I am using a vibration switch with a pin change interrupt on an ATTiny85 to wake the processor and run some code when the vibration switch grounds an input pin. The circuit is battery-powered, so sleep mode is important. I would now like to add another input switch (momentary pushbutton) between an internal pullup on the ATtiny and ground to use as a soft latching switch to accomplish on/mode/off (power-on/case-selection/power-off). I'd like the vibration-wake-sleep code to be one of the cases selectable by the pushbutton. The ATtiny85 has one hardware interrupt (pin2 aka INT0), and the rest are pin change interrupts available on the other I/O pins. After reading around, my understanding is that the pin change interrupts cannot be separated to run pin-specific code, as they all trigger the same pin change interrupt effect. Is that correct? To put it another way, do I need to put my pushbutton on the hardware interrupt pin, or can I put it on any old I/O pin and still be able to use the vibration switch on another I/O pin only when I select that mode, without it triggering the same effect as the pushbutton every time there's a vibration? Or is there a better way? I'm trying to minimize the number of components, as this is a space-constrained project. Thanks!

  • What does the vibration signal look like? Is it a one-shot pulse? If so, what is the minimum width?
    – bigjosh
    Jul 7, 2017 at 0:27
  • The vibe switch physically consists of a helical coil of thin, springy wire that bounces against another piece of wire. So presumably its signal is a big bouncy mess that varies with the force and frequency of the vibration impact.
    – Brian Zero
    Jul 7, 2017 at 6:40

2 Answers 2


If you have one dedicated interrupt signal, and enable the shared pin change interupt for only one pin, then you have no ambiguity - the hardware ISR is caused by the dedicated pin, and the shared pin change ISR is caused by the only enabled pin change pin.

Where things get more complicated is if you enable more than one pin to trigger the pin-change interrupt. In this case, either the ISR or whatever follows in cause from it will need to figure out which pin caused the interrupt.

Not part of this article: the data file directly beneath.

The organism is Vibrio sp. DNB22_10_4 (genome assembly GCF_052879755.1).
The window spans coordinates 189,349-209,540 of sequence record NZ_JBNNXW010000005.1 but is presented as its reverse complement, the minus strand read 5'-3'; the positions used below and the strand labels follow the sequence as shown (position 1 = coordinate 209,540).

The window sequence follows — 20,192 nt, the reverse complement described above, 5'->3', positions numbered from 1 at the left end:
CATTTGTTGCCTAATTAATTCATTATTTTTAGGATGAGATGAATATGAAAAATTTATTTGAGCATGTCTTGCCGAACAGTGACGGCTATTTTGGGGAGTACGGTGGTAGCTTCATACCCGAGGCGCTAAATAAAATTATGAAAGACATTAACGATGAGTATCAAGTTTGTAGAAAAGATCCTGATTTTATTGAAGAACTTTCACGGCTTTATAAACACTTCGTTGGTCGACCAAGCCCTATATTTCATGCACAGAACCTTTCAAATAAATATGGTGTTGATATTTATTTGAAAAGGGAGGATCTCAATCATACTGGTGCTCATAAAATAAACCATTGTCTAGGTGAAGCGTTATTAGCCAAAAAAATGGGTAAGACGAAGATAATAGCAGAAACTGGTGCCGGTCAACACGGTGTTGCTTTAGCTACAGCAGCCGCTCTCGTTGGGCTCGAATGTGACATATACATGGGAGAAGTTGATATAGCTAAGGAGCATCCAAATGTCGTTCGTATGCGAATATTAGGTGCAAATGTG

Unless I'm overlooking it in the data sheet, the ATtiny pin change interrupts don't have a register which latches the causing condition, so you may have to look at the actual pin input register. The catch is that things like contact bounce might make the causing signal no longer present at the exact instant you check it. However, contact bounce is typically a more serious problem when releasing a contact than closing it.

Some things you can do:

  • In the ISR, don't actually do anything, but set an "interrupt happened" flag. Then in the main program, poll the inputs for a while until you see one actually asserted, and act on that. You should only need to stay awake for a small fraction of a second before you catch the responsible contacts closed when you are looking.

  • You could try to use a small capacitor to slow the rate at which the pullup resistor responds to the switch bouncing back open, in the hopes of making sure that the causing condition is seen when the ISR itself looks.

In either case you will probably want to stay awake and keep the pin change interrupt disabled until the switch has been released, and for maybe a hundred milliseconds thereafter to let release bounces die out. Then you can re-enable the interrupt and go back to sleep.

Do keep in mind that regardless if the MCU is awake or not, if someone wedges the product into packing material or something which holds the switch closed in opposition to the pullup resistor, then that pullup resistor itself may drain your battery over a few weeks/months.

  • Ah. Thanks. So I'm reading that as 'yes, use the hardware interrupt for your pooshbutton'
    – Brian Zero
    Jul 7, 2017 at 6:48
  • and b) barring that, here are some very interesting techniques that are tantalizingly just beyond your newb level which you will now probably spend countless hours nerding out on. I guess for now I will try to restrict myself to mucking up my beautiful PCB layout to put the button on a different pin. Much appreciated. And good point about the risk of errant button pushing.
    – Brian Zero
    Jul 7, 2017 at 6:54

Or is there a better way?

Read the data sheet to see if it has individual flags for those pins.

Short of that, read and keep track of the pin states in the use to see which pins may have changed.

  • 1
    Read the manual, you are right.
    – Brian Zero
    Jul 7, 2017 at 6:45

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